story today is the meeting between President Joe Biden and Russian
President Vladimir Putin in Geneva, Switzerland.
The event was carefully choreographed and left neither of them
humiliated the way former president Trump was on July 16, 2018 in
Helsinki, Finland, where he took Putin's word over that of U.S.
intelligence about Russian interference in the 2016 election (Trump's
Russia advisor Fiona Hill said recently she was so appalled during the
joint press conference with Trump and Putin she thought about faking a
medical emergency to interrupt it).
Biden refused a joint press conference, unwilling to give Putin a
platform next to the U.S. president. (Critics note that even shaking
Putin's hand was a public relations victory for the Russian president
before his country's September elections.)
Biden's goal was not to try to push Putin into that ubiquitous "reset"
we've heard about since the administration of President George W. Bush;
it was about establishing some rules of the road to promote stability
going forward. "This is not about trust. This is about self-interest,"
He warned Putin that the U.S. will no longer permit cyberattacks on
critical infrastructure from either the Russian government or the
hackers it shelters, and that it will respond to any further attacks on
"I made it clear that we will not tolerate attempts to violate our
democratic sovereignty or destabilize our democratic elections, and we
would respond," Biden said. He also made it clear that the U.S. will
defend human rights. The two men began to talk about the issues involved
as climate change opens sea lanes through the previously frozen Arctic
Neither side expected any agreements to come from the meeting, but it
was more productive than the initial low bar predicted.
The two sides agreed to return their ambassadors to each other's country
and agreed to resume talks on nuclear weapons. "There has been no
hostility," Putin told reporters. "On the contrary, our meeting took
place in a constructive spirit."
"We don't have to look each other in the eye and soul and make pledges
of eternal love and friendship," Putin said. "We defend the interests of
our countries and peoples, and our relations always have [a] primarily
"I told President Putin my agenda is not against Russia or anyone else,
it's for the American people," Biden said. "I made it clear to President
Putin that we'll continue to raise issues of fundamental human rights
because that's who we are."
Skeptics note that this meeting took place while Putin holds his chief
political opponent, Alexei Navalny, in prison on trumped-up charges and
just after his government outlawed Navalny's three political
Since hackers based in Russia just recently shut down a major U.S. oil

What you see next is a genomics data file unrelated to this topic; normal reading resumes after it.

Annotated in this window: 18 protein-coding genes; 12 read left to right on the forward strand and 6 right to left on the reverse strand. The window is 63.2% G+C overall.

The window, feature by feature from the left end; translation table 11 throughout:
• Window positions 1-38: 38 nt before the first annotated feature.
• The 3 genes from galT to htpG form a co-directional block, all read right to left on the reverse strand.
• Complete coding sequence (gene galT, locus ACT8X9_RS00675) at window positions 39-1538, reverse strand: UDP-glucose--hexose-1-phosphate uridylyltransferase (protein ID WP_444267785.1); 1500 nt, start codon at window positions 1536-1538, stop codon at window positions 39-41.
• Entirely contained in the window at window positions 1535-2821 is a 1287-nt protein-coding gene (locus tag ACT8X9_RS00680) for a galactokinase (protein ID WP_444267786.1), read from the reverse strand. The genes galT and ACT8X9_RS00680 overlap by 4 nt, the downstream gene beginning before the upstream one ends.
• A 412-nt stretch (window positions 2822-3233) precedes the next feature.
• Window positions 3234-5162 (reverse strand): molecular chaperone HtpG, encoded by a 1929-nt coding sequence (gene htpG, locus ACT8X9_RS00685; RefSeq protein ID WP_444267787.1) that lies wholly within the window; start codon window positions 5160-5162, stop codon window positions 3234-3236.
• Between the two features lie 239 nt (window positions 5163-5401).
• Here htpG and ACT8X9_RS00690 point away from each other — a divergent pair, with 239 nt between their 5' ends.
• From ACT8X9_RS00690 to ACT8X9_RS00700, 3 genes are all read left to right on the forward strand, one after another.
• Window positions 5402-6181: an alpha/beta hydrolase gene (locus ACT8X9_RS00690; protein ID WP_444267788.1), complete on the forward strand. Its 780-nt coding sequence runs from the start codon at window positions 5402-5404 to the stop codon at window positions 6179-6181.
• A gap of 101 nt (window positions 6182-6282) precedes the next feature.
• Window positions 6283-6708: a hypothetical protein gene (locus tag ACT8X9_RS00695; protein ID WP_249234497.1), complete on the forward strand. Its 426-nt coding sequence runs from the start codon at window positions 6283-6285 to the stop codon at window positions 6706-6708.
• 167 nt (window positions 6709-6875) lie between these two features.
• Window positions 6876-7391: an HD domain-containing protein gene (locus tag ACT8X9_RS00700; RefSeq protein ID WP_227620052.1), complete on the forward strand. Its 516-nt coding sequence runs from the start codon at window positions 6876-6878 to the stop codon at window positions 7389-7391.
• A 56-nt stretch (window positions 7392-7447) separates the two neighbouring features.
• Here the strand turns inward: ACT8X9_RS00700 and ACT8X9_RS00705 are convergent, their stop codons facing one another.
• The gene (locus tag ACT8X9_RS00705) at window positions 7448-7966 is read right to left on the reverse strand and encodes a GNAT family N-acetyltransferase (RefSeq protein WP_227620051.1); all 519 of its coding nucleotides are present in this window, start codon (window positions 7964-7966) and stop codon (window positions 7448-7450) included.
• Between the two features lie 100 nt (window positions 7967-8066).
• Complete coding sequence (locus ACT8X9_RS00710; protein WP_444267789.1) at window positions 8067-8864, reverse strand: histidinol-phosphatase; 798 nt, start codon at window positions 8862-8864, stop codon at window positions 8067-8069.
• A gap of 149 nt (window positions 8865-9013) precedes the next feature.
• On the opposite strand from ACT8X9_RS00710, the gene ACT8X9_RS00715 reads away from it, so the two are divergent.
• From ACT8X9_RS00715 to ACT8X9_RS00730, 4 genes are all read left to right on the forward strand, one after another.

pipeline, Putin's people might interpret Biden's willingness to meet
with him as acceptance of that behavior. But Biden thought a face to
face meeting would be productive. "We'll find out within the next six
months to a year whether or not we actually have a strategic dialogue
that matters," Biden said. "I did what I came to do."
What Biden accomplished in the past ten days was crucial.
He reestablished friendly footing and cooperation between the U.S. and
our allies at the G7 meeting and shored up the North Atlantic Treaty
Organization, bringing the U.S. back into a leadership role there. He
worked with the European Union on trade, extending the suspension of
some of Trump's tariffs and resolving a 17-year-old dispute over
The U.S. and its allies pledged to supply vaccines to countries that
don't have them, combat climate change, create good jobs, empower women
and girls, stand together against Russian aggression, and cooperate in
the face of Chinese growth. Each public statement they released used
Biden's motto: "Build Back Better."
What President Biden really did was to rally our allies behind a defense
Yesterday, the U.S. and the E.U. issued a statement saying that they are
"an anchor for democracy, peace, and security around the world," and
declared their commitment to protecting democratic governments. "We
reject authoritarianism in all its forms around the globe, resisting
autocrats' efforts to create an environment that protects their rule and
serves their interests, while undermining liberal democracies."
Here at home, there was news, today too.
The House passed legislation making a federal holiday of June 19th,
known as Juneteenth, the day in 1865 that enslaved Americans in
Galveston, Texas, heard an army officer confirm that they were free.
Forty-eight states currently celebrate the day in some form.
Fourteen Republicans voted against the measure; one suggested he feared
it would introduce Critical Race Theory into schools. The Senate passed
the bill unanimously on Tuesday. It will now go to President Biden for
©Heather Cox Richardson
Letter from an American